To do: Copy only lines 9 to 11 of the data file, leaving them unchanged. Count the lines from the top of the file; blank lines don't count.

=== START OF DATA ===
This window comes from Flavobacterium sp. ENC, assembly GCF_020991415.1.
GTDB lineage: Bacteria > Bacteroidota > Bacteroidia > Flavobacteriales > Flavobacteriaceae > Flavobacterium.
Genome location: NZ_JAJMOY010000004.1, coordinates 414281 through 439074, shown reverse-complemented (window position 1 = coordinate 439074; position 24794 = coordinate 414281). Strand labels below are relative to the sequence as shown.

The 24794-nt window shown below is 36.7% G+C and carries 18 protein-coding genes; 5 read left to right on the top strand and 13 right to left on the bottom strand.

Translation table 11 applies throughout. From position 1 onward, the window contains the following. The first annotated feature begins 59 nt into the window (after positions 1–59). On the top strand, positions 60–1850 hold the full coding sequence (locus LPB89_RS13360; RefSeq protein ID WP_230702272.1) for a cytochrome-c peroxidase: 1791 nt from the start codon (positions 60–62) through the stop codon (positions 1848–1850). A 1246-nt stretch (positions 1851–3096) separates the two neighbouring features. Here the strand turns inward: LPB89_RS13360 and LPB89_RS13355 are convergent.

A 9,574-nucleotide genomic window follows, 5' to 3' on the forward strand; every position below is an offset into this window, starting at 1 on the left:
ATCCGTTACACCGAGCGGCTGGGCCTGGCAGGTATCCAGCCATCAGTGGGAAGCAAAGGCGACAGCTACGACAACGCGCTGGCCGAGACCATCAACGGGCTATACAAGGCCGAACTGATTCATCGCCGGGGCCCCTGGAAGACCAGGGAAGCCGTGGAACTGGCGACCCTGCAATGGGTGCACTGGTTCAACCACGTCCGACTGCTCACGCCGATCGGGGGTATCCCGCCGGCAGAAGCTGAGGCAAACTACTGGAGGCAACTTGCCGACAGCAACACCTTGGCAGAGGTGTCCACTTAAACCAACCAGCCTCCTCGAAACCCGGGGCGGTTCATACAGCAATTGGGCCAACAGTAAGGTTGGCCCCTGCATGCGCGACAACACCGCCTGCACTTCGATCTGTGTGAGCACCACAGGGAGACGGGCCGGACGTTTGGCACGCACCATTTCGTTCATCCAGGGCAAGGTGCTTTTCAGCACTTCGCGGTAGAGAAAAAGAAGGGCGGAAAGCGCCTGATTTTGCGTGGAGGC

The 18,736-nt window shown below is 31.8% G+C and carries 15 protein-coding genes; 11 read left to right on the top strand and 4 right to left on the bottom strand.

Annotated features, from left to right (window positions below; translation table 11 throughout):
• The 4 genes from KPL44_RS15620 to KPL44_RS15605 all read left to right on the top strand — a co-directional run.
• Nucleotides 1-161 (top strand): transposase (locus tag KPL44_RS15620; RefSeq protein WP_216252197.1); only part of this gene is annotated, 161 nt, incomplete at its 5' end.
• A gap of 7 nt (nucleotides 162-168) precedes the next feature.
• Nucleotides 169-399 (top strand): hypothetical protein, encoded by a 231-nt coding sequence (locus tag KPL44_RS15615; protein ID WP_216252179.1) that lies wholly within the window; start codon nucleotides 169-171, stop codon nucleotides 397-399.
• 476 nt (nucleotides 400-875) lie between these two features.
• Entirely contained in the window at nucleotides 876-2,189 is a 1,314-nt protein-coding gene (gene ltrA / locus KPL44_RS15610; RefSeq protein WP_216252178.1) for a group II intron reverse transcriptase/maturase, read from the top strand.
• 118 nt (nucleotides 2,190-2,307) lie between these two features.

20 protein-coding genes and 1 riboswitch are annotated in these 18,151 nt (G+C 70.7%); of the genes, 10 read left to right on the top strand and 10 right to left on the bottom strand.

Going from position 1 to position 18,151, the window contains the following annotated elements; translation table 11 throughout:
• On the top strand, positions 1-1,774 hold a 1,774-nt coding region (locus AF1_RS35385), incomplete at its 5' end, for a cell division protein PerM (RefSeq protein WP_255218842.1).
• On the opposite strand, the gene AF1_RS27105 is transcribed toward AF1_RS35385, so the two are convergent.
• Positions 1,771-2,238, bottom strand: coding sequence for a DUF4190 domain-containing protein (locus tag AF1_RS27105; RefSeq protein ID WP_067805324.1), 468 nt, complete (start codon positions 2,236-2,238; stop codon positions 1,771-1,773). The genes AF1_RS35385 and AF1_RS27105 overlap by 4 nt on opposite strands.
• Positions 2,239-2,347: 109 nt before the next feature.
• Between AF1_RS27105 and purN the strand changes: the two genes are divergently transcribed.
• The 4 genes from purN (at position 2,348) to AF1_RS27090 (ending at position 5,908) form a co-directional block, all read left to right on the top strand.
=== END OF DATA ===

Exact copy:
Annotated features, from left to right (window positions below; translation table 11 throughout):
• The 4 genes from KPL44_RS15620 to KPL44_RS15605 all read left to right on the top strand — a co-directional run.
• Nucleotides 1-161 (top strand): transposase (locus tag KPL44_RS15620; RefSeq protein WP_216252197.1); only part of this gene is annotated, 161 nt, incomplete at its 5' end.